The fallout from the Department of Justice’s unintentional publication of private information about California firearm owners continued yesterday. The public learned the leak could have been more extensive than initially thought. The California State Sheriff’s Association expressed their alarm about the risk this leak could pose to constituents with a concealed carry permit. California Attorney General Rob Bonta assured residents his office had “launched an immediate investigation” to understand how the data came to be public.
On Tuesday, as the news emerged that California’s gun owners had their private information leaked by the state’s lead law enforcement entity, Bonta’s office remained silent. Yesterday, Bonta broke that silence confirming the data had been available online via the Firearms Dashboard accessible for less than 24 hours. He promised an immediate investigation was begun and admitted that the leak included many more types of gun owners other than CCW holders.
Any California who has a firearm registered on the Assault Weapon Registry, who has completed the Firearm Safety Certificate, or has been issued a Gun Violence Restraining Order could have had their personal details leaked. Regarding firearms transactions, firearm owners who completed the certificated sale of a handgun and any Dealer Record of Sale could also be compromised.
What data was revealed about those on these lists? Bonta said the leak included “names, date of birth, gender, race, driver’s license number, addresses, and criminal history.”
On Tuesday, the first entity to publicly express concern about the data leak was the Fresno County Sheriff’s Office. By yesterday, the California State Sheriff’s Association had jumped into the fray. In a press release, they said it was “infuriating that people who have been complying with the law have been put at risk from this breach.” The CSSA vowed to continue engaging with the DOP “to ensure that the risk to CCW permit holders is mitigated and a breach of this nature does not happen again.”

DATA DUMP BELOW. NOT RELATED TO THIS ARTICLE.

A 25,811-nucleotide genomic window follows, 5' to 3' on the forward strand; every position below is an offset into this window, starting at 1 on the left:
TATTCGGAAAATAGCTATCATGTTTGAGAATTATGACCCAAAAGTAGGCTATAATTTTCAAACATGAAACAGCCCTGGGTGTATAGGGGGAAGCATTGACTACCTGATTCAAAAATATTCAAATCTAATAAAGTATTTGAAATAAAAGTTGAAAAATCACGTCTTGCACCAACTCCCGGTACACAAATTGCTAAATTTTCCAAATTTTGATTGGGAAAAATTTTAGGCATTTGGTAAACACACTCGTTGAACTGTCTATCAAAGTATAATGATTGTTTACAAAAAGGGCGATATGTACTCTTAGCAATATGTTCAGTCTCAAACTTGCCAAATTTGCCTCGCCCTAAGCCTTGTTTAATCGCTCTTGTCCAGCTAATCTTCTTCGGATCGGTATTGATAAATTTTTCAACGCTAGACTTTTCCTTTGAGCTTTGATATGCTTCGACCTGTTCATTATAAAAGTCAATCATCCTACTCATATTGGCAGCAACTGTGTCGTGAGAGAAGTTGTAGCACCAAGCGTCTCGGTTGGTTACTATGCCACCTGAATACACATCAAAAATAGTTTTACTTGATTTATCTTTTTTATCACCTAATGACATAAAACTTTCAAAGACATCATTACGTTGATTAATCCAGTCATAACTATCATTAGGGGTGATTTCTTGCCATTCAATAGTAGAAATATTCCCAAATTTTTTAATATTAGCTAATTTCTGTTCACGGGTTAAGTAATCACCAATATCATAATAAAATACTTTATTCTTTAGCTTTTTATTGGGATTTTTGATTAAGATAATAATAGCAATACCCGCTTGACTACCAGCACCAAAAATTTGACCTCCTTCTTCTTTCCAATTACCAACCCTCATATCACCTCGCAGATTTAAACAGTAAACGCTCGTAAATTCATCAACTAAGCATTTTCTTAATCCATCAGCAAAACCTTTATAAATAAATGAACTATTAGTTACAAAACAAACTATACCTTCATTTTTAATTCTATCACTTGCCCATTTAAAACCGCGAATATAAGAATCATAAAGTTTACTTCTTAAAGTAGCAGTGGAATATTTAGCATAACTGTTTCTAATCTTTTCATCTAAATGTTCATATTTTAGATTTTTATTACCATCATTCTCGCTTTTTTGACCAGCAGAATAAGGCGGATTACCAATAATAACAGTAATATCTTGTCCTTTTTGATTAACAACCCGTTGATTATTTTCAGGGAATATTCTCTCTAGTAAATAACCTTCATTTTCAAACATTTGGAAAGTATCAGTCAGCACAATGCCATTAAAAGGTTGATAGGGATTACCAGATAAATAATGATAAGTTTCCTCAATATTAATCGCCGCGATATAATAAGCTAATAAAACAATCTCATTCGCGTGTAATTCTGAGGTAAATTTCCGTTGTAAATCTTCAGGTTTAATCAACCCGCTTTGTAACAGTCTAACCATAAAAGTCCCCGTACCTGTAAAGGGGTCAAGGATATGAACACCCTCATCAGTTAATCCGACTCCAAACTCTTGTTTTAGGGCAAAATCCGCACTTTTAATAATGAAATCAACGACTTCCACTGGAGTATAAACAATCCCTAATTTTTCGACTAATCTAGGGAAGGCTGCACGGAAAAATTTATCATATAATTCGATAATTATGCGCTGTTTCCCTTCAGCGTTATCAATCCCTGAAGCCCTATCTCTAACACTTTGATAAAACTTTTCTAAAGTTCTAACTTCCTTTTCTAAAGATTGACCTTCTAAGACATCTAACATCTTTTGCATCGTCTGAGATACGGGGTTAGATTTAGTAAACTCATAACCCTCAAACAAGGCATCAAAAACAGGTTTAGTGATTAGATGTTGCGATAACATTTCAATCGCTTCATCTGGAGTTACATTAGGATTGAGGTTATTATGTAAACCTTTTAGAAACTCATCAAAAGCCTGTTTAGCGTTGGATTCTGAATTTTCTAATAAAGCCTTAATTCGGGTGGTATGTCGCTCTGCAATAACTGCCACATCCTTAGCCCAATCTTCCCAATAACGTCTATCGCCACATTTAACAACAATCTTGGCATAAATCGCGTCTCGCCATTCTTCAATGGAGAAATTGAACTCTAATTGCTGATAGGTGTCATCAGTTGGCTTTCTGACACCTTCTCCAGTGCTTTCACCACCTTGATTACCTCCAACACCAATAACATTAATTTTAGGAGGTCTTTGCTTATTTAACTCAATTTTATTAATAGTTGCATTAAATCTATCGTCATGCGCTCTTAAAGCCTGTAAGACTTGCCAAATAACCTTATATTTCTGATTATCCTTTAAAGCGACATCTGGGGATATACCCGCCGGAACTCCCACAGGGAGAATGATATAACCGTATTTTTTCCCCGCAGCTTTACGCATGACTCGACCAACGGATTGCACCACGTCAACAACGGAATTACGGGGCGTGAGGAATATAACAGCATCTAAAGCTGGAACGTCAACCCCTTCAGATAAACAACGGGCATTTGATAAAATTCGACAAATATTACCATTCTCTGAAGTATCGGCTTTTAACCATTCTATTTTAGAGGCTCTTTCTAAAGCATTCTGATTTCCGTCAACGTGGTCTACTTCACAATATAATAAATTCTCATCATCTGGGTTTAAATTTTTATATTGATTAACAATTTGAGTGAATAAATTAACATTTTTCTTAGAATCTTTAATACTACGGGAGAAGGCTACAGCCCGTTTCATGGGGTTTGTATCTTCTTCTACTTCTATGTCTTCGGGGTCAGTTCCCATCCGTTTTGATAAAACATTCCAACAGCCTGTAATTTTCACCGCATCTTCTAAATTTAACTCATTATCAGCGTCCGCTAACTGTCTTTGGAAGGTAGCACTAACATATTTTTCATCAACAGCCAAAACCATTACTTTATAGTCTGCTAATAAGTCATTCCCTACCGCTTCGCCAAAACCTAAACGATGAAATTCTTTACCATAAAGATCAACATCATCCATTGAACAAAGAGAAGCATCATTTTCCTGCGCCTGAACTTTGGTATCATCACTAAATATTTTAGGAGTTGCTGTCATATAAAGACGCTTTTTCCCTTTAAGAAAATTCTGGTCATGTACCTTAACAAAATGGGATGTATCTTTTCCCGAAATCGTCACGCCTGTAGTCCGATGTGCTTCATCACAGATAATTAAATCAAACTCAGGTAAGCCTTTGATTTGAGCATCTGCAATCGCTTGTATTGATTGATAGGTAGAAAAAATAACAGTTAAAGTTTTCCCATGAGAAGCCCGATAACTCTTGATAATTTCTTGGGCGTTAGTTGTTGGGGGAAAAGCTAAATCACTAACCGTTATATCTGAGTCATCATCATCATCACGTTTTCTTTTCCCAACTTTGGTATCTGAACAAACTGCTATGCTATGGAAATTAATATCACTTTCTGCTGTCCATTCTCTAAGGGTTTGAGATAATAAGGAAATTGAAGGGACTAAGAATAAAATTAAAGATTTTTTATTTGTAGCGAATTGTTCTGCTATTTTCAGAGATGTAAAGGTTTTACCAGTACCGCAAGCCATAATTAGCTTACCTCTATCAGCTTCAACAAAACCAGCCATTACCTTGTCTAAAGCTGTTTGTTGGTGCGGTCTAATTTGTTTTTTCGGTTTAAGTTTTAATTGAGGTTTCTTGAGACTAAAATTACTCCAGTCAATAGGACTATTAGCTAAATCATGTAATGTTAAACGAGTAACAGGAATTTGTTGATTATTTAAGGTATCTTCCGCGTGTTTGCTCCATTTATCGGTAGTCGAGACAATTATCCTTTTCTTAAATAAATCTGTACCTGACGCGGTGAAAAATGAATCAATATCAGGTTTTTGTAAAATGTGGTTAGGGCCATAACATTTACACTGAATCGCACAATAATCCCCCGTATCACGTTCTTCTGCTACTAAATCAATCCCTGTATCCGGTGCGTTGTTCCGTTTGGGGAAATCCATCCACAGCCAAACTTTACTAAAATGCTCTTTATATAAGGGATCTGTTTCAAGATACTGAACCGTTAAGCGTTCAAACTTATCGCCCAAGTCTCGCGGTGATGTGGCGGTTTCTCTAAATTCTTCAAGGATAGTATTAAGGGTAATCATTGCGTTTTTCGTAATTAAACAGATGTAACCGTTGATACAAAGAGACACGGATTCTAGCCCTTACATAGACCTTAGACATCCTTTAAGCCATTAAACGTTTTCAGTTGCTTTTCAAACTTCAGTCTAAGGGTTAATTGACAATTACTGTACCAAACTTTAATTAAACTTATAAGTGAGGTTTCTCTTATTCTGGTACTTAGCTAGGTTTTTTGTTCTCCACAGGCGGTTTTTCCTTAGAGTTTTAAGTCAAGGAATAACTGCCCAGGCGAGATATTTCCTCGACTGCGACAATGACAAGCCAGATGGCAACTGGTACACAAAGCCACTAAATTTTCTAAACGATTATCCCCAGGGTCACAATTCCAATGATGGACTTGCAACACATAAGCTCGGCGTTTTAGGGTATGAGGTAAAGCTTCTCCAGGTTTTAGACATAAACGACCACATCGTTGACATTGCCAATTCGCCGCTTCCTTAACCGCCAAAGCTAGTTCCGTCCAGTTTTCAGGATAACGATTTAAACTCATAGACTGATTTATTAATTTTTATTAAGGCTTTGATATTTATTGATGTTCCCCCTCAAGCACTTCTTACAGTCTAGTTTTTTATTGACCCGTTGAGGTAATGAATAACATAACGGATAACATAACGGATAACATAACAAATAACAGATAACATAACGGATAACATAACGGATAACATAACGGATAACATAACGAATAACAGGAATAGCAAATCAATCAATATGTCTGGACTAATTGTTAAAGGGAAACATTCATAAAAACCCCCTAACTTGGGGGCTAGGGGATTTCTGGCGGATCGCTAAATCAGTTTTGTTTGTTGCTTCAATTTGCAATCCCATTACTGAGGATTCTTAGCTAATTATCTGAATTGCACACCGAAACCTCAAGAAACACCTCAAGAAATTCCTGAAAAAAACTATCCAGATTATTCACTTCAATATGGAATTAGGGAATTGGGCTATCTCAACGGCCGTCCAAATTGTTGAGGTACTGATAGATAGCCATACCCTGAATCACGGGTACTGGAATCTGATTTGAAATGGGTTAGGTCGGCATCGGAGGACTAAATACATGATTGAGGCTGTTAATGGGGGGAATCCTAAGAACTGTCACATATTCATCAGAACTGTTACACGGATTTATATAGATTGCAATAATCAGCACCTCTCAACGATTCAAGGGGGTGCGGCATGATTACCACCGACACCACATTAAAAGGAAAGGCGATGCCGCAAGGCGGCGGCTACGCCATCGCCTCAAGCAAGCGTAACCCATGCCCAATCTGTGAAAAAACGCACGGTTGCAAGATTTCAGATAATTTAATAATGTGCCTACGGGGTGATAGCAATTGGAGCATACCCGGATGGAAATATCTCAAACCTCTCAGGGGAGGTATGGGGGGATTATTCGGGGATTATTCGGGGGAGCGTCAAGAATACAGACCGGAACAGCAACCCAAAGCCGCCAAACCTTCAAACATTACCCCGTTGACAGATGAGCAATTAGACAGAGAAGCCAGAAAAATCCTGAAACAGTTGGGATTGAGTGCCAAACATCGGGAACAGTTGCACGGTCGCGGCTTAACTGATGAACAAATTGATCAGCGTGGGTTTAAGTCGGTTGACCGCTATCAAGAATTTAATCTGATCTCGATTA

Despite the fact the DOJ had shut down access to the Firearms Dashboard, the CSSA asserted that when the information had been publicly available, “the information was copied and at least some portion of it was posted on the internet.”
On Monday, January 27, 2022, a press release from Bonta announced the Department of Justice had published the “2022 Firearms Dashboard Portal” to reportedly “help the public access data on firearms in California.” Bonta’s original statement about the Firearms Dashboard sounds very different than intended in the wake of the data leak: “The dashboard puts power and information into the hands of our communities by helping them better understand the role and potential dangers of firearms within our state.”
As is common on many online databases, users could download the metadata that generated the dashboard’s information. The Firearm Dashboard’s metadata, available to anyone who visited the website, included the personal information of California’s gun owners.
Humboldt County Sheriff William Honsal said in a statement, “I am deeply concerned to hear about this breach of sensitive information belonging to Humboldt County CCW Holders.” He promised to communicate with the DOJ and the Attorney General’s office “to ensure that something like this doesn’t happen again.”
Mendocino County Sheriff Matt Kendall likened the data leak to concerns once voiced by local cannabis farmers that the location of the cannabis farms could be accessed using the Public Records Act. Leaked private data, of any type, “is a problem to me,” Sheriff Kendall said.
He expressed concern that the data leaked by the DOJ’s databases, could provide the opportunity for “crooks to come to homes and victimize good, law-abiding citizens.”
The greater implications of this lack of security could further the distrust of the state government in “a time when we are already polarized,” Sheriff Kendall said.
Attorney General Bonta is saying that all those affected by the data leak will be contacted by his Office to “notify those individuals whose data was exposed and provide additional information and resources. He said that the DOJ will be providing “credit monitoring services” to all those affected and suggested a number of strategies to prevent identity theft.